The aim of this project was to undertake research that would enable Carillion plc and the University of Sheffield to re-think local public libraries, identify the requirements of a Library Management System (LMS) capable of delivering the library of the future, and identify further opportunities for collaboration between Carillion and experts at the University of Sheffield.
Please note that this project did not concern itself with issues relating to how local libraries are run, funded or resourced. We recognised that these are critical issues in the local public library sector, and we recognised that they would have a direct impact on the library of the future, but they were out of the scope of this particular project. As such, we did not express any views on these issues.
Carillion plc is one of the UK’s leading integrated support services companies that includes a substantial portfolio of Public Private Partnership projects. It employs 40,000 people worldwide and has annual revenues of more than 4 billion pounds. Carillion plc has a not-for-profit subsidiary called Cultural Community Solutions Ltd. Cultural Community Solutions Ltd manages library services on behalf of four local authorities: Croydon, Ealing, Harrow and Hounslow. Carillion has a plan to extend the operations of CCS Ltd to other local authority library services across London and the UK.
Carillion is looking to transform and re-energise the concept of local public libraries, addressing the widely held beliefs that local public libraries are under-used, under threat and failing to remain relevant to the communities that they are intended to serve. Carillion’s mission is to re-think and re-invent local public libraries to make them relevant and self-sustaining. It is now looking to build strategic partnerships with experts at the UNiversity of Sheffield in order to strengthen its public library offer and to support development and innovation of that offer over the next 5-10 years. Carillion hopes that such a partnership will provide it with access to knowledge, expertise and innovation in cognate areas of research and practice: e.g. cultures of the book and reading, library management, public engagement (public access to new knowledge) and digital humanities (new tech).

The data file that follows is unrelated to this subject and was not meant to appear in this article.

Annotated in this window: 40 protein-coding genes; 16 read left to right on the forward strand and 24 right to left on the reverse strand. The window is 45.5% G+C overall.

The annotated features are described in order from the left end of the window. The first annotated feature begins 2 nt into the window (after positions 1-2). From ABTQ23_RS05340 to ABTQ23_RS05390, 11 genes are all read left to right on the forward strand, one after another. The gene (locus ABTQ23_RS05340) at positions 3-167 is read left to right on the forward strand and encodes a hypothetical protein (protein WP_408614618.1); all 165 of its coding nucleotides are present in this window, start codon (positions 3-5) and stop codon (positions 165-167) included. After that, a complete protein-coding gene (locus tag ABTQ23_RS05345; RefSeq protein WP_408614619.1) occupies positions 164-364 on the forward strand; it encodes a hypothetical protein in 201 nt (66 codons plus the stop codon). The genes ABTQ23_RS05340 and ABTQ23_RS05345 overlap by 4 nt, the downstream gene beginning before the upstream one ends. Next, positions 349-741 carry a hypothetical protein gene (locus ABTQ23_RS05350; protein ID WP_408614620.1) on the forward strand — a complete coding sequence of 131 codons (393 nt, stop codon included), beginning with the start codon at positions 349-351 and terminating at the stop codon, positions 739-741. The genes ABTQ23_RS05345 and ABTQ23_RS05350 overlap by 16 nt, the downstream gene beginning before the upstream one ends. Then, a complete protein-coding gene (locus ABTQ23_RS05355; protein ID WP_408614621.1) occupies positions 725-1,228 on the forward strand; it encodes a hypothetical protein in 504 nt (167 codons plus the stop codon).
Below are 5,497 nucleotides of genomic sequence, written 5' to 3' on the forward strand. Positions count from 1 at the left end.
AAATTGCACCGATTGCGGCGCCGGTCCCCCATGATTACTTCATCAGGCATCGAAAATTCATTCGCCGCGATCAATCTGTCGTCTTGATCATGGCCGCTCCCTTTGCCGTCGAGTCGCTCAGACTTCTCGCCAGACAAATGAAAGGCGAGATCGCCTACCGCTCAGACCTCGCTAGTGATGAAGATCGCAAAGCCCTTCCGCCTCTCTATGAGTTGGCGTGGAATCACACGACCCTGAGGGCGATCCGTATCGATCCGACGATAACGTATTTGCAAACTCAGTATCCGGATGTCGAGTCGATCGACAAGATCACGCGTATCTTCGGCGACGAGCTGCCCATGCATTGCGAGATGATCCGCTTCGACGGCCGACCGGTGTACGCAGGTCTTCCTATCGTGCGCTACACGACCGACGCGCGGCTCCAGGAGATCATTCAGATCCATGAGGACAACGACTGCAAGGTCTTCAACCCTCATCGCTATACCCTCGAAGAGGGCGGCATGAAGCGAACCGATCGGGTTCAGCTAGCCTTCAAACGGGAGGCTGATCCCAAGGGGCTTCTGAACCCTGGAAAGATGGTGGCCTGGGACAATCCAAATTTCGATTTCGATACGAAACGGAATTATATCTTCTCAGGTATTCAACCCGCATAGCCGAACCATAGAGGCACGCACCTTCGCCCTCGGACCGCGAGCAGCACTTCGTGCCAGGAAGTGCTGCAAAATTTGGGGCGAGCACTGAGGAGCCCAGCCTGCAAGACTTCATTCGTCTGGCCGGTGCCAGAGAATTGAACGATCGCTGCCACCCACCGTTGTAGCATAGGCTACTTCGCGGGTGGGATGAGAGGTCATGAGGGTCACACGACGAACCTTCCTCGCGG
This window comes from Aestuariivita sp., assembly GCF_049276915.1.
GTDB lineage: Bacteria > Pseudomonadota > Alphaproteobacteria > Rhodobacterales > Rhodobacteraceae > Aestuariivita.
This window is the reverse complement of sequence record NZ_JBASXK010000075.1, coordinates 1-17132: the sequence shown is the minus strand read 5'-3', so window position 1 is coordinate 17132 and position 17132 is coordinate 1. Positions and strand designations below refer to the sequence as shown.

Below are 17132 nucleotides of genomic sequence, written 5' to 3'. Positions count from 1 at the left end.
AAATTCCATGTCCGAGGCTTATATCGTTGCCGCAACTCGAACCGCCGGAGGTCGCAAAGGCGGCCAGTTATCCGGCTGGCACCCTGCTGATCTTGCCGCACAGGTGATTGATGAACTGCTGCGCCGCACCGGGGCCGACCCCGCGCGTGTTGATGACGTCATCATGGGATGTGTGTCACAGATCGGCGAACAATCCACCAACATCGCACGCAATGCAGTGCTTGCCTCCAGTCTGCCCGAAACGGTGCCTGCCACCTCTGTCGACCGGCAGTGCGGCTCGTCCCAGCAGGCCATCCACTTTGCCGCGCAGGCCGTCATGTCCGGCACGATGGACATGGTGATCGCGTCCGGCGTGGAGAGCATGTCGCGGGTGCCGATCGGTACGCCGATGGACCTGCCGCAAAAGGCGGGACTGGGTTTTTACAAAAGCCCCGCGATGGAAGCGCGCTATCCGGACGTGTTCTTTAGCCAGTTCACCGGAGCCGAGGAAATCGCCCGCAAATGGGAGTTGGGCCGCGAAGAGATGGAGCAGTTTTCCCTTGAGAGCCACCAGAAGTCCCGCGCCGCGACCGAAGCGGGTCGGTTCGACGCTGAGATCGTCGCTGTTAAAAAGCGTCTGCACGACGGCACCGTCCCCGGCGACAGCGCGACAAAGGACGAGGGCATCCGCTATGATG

The current project explored how local public libraries might develop in the future in terms of their role within society, the content and technologies they provide access to, the activities that take place within them, the audiences they address and the technical and business processes that are required to enable all of this. The purpose of the project was not to recycle the existing views (both positive and negative) about the future of libraries. Local public libraries are existentially different to national libraries, university libraries and private libraries. As physical spaces they are not necessarily just about books and the reading public. For example, they could be the spaces in which small businesses and citizens discover, interact with and market test the very latest knowledge technologies; or they could be hubs for the very latest self-learning techniques (e.g. MOOC hubs). Clearly the Library Management System needed to drive these types of services will be very different to the market’s existing LMS offer.
Using a combination of desk-based research and cross-faculty ‘futurism’ workshops, this project identified what local public libraries might be in the future, identified the functional requirements of a new Library Management System that could underpin them, and identified the best business model for Sheffield and its partner, Carillion plc, to develop and exploit the LMS.
The project attracted interest from key stakeholders in the sector: the National Library Task Force, DCMS, Cabinet Office, Society of Chief Librarians, and the Reading Agency.
The outcomes of the project were: a) a white paper describing the potential roles and activities for local public libraries; b) a technical specification for a Library Management System; and c) a business case that sets out what the longer-term research and commercial opportunities of co-developing and exploiting a Library Management System might be. These outcomes were accessible to Carillion only.
Image Credits: One of the aisles inside Chetham’s Library, in Manchester. Chetham’s is the oldest free public reference library in the United Kingdom. This image is owned by Parrot of Doom and reproduced using the licence Creative Commons Attribution-Share Alike 3.0 Unported.
- Michael Pidd (Principal Investigator – The Digital Humanities Institute)
- Neil Simpson (Director, Local Authorities – Carillion)
- Fiona Tarn (Libraries Development Manager – Carillion)